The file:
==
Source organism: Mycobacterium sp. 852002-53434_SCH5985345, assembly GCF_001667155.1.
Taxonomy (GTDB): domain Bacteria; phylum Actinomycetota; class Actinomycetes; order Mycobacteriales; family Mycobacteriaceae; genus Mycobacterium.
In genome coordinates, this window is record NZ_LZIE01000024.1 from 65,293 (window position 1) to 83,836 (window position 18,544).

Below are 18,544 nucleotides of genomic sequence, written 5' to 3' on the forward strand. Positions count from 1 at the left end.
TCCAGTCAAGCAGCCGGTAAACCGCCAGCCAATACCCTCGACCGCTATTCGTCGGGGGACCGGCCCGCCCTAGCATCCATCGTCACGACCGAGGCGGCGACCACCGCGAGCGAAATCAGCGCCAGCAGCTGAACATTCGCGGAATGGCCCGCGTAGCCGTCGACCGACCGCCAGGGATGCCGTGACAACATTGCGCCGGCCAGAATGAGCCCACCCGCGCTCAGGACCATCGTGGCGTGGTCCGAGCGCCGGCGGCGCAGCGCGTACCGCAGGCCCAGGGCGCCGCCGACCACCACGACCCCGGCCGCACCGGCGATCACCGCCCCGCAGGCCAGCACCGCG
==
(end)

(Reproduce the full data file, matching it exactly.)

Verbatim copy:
Source organism: Mycobacterium sp. 852002-53434_SCH5985345, assembly GCF_001667155.1.
Taxonomy (GTDB): domain Bacteria; phylum Actinomycetota; class Actinomycetes; order Mycobacteriales; family Mycobacteriaceae; genus Mycobacterium.
In genome coordinates, this window is record NZ_LZIE01000024.1 from 65,293 (window position 1) to 83,836 (window position 18,544).

Below are 18,544 nucleotides of genomic sequence, written 5' to 3' on the forward strand. Positions count from 1 at the left end.
TCCAGTCAAGCAGCCGGTAAACCGCCAGCCAATACCCTCGACCGCTATTCGTCGGGGGACCGGCCCGCCCTAGCATCCATCGTCACGACCGAGGCGGCGACCACCGCGAGCGAAATCAGCGCCAGCAGCTGAACATTCGCGGAATGGCCCGCGTAGCCGTCGACCGACCGCCAGGGATGCCGTGACAACATTGCGCCGGCCAGAATGAGCCCACCCGCGCTCAGGACCATCGTGGCGTGGTCCGAGCGCCGGCGGCGCAGCGCGTACCGCAGGCCCAGGGCGCCGCCGACCACCACGACCCCGGCCGCACCGGCGATCACCGCCCCGCAGGCCAGCACCGCG